At Ramirez Thomas, Lewis figures half of her students would go hungry without Breakfast After the Bell. She supports the program, she said, but it can cut into instructional time and be messy.
"We do lose [learning] time," Lewis said.
Lewis and Romero said they love the program and don't want it to go away. But they would like the school to have the flexibility to offer breakfast before the first bell rings, perhaps in the cafeteria. They said students often get to school by 7:30 a.m. and end up on the playground until class starts, and the school's cafeteria could serve breakfast then.
Among other pluses, Ramo and advocates for the program say having Breakfast After the Bell eliminates the stigma some students might feel over not having enough to eat at home.
In Lewis' class on a recent morning, the first-graders sat around circular tables munching on their bagels together. "It lets us eat with our friends," one girl said as she peeled a banana.
Others say the new bill won't necessarily work because kids who do arrive early at school are more likely to run to the playground for some exercise before classes. Nancy Cathey, executive director of operations for the Las Cruces school district, said there is no reason teachers can't structure the first 15 minutes of their classes with oral quizzes or reviewing the previous day's material while students eat breakfast.
Carmen Torres, one of Cathey's cafeteria managers in Las Cruces, said, "Principals and teachers come in, eat breakfast and have meetings around the table, so why can't the children?"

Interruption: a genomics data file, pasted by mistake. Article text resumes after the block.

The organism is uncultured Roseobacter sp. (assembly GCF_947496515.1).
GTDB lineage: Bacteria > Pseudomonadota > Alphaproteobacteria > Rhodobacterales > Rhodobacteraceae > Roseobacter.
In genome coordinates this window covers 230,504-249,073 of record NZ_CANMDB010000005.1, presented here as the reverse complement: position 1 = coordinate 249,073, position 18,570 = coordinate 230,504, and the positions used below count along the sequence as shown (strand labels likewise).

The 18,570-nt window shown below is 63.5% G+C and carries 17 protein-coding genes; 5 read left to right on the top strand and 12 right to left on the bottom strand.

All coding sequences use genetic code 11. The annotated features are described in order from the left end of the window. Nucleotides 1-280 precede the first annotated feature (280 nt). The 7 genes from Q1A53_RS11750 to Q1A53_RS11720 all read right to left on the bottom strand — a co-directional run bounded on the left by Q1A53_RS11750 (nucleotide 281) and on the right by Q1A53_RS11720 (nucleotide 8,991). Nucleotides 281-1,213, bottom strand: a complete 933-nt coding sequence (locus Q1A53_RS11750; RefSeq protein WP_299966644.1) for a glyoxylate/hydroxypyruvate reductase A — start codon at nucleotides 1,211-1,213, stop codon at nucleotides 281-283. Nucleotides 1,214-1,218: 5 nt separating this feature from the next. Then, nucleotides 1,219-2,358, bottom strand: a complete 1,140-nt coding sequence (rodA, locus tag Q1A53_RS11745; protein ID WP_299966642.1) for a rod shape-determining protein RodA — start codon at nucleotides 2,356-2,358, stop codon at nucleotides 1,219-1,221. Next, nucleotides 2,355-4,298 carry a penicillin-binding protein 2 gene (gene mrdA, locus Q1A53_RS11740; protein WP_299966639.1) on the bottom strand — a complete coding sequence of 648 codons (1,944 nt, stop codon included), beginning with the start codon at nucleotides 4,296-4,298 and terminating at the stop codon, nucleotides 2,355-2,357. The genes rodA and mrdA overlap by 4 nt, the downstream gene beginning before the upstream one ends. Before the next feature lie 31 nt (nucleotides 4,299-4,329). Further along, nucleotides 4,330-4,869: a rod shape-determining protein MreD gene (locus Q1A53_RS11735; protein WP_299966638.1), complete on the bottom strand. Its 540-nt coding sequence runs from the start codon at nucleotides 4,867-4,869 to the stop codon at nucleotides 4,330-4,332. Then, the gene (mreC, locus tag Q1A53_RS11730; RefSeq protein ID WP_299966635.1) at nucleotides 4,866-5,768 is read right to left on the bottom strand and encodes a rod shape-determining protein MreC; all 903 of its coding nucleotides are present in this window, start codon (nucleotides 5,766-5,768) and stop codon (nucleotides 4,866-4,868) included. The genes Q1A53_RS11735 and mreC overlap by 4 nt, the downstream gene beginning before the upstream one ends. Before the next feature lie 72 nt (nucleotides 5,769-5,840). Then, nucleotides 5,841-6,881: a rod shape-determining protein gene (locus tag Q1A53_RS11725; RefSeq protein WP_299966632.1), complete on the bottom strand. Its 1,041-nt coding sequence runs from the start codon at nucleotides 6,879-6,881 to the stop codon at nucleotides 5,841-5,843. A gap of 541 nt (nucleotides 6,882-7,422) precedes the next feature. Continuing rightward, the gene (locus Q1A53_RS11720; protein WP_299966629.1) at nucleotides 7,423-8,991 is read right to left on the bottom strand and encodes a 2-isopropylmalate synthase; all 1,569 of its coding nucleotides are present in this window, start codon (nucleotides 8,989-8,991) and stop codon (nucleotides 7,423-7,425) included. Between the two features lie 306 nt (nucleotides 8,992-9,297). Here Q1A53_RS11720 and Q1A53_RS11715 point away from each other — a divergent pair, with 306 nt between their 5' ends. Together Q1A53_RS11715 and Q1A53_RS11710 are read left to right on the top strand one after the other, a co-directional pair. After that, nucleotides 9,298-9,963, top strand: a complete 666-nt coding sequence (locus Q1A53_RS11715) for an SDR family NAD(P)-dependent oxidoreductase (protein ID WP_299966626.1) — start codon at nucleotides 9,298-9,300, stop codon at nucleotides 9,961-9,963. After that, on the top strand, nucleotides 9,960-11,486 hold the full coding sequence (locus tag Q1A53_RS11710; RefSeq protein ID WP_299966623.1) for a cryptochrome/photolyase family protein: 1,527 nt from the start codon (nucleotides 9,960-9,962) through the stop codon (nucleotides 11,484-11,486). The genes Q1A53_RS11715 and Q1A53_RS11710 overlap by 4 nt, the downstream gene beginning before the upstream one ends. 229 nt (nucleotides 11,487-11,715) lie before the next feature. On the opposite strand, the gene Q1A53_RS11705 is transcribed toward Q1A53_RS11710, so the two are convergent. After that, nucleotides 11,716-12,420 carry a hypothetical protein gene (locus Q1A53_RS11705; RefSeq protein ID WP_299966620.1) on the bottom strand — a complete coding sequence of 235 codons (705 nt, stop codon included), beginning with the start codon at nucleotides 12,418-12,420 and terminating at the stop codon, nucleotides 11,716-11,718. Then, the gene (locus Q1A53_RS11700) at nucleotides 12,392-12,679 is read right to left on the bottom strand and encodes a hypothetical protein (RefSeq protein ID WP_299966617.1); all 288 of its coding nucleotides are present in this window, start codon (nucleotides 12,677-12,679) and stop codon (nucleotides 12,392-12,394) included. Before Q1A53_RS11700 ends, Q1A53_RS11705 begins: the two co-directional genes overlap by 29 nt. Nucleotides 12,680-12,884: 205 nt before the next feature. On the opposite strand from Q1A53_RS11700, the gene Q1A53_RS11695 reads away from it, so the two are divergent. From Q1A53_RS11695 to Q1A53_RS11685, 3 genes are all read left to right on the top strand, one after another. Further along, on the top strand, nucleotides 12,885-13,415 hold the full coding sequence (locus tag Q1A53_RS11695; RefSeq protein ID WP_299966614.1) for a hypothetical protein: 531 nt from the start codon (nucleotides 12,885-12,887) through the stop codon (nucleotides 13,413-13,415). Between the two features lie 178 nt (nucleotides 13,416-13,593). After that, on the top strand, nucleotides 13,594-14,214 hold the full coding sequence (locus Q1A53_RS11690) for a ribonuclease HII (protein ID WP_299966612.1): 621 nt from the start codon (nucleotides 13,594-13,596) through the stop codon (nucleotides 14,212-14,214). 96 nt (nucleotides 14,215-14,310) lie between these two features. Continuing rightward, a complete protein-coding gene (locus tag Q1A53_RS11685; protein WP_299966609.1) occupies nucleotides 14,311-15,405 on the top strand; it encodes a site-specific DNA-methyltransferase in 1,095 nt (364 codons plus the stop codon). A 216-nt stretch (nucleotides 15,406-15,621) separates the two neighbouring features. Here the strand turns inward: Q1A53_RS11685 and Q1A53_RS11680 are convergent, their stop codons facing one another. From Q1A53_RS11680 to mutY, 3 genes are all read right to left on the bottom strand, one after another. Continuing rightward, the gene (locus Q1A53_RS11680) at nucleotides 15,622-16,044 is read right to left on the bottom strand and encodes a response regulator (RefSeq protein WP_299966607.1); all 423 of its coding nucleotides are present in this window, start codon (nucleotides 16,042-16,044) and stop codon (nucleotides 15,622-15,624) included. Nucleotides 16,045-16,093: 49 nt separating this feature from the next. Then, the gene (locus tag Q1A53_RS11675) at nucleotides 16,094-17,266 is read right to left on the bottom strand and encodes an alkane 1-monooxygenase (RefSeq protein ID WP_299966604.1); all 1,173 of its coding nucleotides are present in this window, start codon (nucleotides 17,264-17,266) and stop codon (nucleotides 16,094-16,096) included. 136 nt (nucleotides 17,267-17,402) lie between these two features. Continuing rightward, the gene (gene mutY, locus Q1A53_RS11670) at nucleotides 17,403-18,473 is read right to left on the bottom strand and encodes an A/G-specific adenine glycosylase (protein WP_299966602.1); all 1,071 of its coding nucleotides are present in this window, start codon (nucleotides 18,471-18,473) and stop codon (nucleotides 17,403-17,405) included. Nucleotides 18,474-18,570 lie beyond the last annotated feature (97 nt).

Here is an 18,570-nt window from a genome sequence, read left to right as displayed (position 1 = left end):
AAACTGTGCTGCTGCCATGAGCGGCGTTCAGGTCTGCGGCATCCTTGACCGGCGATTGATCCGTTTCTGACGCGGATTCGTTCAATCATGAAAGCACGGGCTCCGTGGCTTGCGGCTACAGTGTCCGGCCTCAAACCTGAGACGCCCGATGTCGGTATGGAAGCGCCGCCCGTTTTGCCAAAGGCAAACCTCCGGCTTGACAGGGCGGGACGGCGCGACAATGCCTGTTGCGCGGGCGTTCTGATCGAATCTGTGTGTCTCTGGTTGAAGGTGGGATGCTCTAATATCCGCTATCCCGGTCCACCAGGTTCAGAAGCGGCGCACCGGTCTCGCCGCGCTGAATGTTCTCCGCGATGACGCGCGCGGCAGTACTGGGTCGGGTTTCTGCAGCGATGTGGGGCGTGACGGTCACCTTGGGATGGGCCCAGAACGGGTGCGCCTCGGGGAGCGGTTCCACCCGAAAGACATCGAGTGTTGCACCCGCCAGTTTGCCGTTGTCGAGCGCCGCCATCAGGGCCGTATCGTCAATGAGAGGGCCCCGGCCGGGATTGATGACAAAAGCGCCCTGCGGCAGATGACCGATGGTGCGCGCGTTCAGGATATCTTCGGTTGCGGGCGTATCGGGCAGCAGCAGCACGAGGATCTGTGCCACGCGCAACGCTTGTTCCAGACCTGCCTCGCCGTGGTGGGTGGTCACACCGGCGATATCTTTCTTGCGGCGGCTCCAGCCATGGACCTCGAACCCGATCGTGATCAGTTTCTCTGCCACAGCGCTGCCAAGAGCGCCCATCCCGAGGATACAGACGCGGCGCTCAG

At Ramirez Thomas, first-grader Isabelle Engel said, "It's kind of messy. Sometimes people are not watching what they do." She used to spill her milk when she was in kindergarten, for example, but not anymore.
A juice spill occurred at the next table, and Lewis quickly mopped it up. That didn't bother her as much as the 15 minutes she was losing on reading, writing and arithmetic. But it may be well worth that price, she said, to ensure her kids are eating healthy food.
"I have to wonder how the kids would fare if they didn't eat breakfast at all," Lewis said.
The school has offered Breakfast After the Bell for four years, she said, so her kids just accept it as part of going to school.
Any New Mexico school with 85 percent or more children who qualify for free and reduced-price meals — a federal indicator of poverty — must provide Breakfast After the Bell. Schools with less than 85 percent of impoverished students may serve it, as well, though it is not mandatory.
On Friday, the Senate Education Committee voted 8-1 to approve a committee substitute to the bill which allows districts the freedom to offer breakfast in the classroom after the bell, in the cafeteria or even on a bus if need be. That substitution still ensures that the original Breakfast After the Bell program stays in intact to ensure all children in the program eat. The bill now will move to the Senate floor.